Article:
LIANE HANSEN, host:
What many consider the world's greatest symphony orchestra is strapped for money in one of America's poorest cities. So the Cleveland Orchestra flew to Miami to broaden its audience and expand its market. The orchestra completed the first of 10 annual visits last night and enjoyed a warm Florida welcome and sold-out concerts. But this new residency is not without controversy.
From member station WKSU, Vivian Goodman reports.
VIVIAN GOODMAN: The propped-open door from the parking lot into the grand foyer of Severance Hall lets in a cold wind and hundreds of elementary school children. They pull off their mittens and mufflers as their parents hustle them in for a mid-morning concert. Educating children about classical music is how the Cleveland Orchestra got started in 1915. It has evolved into one of America's legendary top five.
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GOODMAN: Renowned for the chamber music quality of its ensemble playing, it's been called the most European of American orchestras.
Mr. HARVEY SACHS (Music Critic): Music lovers in Europe think that Cleveland must be like Paris because of the orchestra.
GOODMAN: Music critic Harvey Sachs has to tell them Cleveland is no Paris. The orchestra's director, Gary Hanson, runs a world-class orchestra in a city with a 32 percent poverty rate. He needed a new business plan.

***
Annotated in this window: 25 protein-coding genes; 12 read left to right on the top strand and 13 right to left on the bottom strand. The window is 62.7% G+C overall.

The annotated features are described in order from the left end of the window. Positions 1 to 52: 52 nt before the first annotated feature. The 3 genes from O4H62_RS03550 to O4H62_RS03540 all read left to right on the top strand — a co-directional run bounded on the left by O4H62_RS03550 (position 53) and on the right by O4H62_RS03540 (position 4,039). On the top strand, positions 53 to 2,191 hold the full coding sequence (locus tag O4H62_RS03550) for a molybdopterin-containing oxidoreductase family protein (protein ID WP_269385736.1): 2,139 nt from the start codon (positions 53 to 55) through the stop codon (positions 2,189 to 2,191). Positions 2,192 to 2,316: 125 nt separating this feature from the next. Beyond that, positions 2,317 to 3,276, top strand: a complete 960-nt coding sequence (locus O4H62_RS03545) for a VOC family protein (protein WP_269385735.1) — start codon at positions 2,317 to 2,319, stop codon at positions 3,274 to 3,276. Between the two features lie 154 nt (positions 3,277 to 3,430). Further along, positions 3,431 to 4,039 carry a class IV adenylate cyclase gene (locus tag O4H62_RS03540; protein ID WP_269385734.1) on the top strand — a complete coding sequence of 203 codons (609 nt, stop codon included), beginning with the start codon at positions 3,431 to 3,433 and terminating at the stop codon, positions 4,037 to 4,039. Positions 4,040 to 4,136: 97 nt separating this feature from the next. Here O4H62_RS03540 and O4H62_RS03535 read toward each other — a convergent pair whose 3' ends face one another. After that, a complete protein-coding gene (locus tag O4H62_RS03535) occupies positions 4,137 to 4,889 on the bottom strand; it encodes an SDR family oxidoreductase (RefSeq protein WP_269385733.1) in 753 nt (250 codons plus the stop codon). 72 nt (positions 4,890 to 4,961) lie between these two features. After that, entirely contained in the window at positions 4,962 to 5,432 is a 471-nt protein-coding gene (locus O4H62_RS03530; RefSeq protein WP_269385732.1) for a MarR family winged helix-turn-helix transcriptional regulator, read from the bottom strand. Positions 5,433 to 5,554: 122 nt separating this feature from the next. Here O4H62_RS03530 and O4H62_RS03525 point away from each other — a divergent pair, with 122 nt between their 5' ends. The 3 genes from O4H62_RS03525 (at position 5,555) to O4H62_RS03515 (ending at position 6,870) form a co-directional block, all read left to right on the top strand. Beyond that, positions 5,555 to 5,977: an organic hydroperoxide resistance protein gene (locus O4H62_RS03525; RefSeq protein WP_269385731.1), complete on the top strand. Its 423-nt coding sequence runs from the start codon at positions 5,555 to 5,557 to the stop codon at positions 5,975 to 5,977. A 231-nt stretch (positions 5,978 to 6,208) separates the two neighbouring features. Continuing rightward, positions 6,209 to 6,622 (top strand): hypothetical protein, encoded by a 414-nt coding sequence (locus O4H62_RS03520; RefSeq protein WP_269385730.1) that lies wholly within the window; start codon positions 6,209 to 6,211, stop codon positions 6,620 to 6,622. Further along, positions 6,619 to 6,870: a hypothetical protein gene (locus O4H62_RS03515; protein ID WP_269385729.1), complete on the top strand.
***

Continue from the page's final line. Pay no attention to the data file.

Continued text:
Mr. GARY HANSON (Cleveland Orchestra): In order to fund the national and international activities of the Cleveland Orchestra, we need to rely on resources from outside Cleveland.
GOODMAN: Miami is one of the most lucrative markets for classical music, making it more than worthwhile for the Cleveland Orchestra to visit once a year. In Miami this season, patrons have paid as much as $345 for a three-concert series to hear the orchestra play Beethoven, Mahler, Tchaikovsky and, in deference to the city's Hispanic culture, two works by Argentinean composers Osvaldo Golijov and Alberto Ginastera.
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GOODMAN: Four concerts in January and two this weekend are part of a 10-year deal for the Cleveland Orchestra to take up residence in Miami for three weeks every winter. The reaction...
Mr. JUSTIN MacDONNELL (Carnival Performance Arts Center): Oh, enormous excitement.
GOODMAN: Justin MacDonnell is artistic director of Miami's brand new, half-billion-dollar Carnival Performing Arts Center. It quickly sold out for all six Cleveland Orchestra performances.
Mr. MacDONNELL: It's going to be one of the highlights of our opening season. And I think it will be one of the highlights of all of our seasons.
GOODMAN: But there have been a few discordant notes.
Mr. LUIGI MAGNANINI(ph) (Bassoon Player): The Cleveland Orchestra will prevent Miami from having an orchestra of their own for many years to come.
GOODMAN: Luigi Magnanini played bassoon in the now-defunct Florida Philharmonic. It was supposed to be the resident orchestra in the new Carnival Center. But the 19-year-old orchestra went bankrupt in 2003. Miami is now the only major American city without a resident professional orchestra.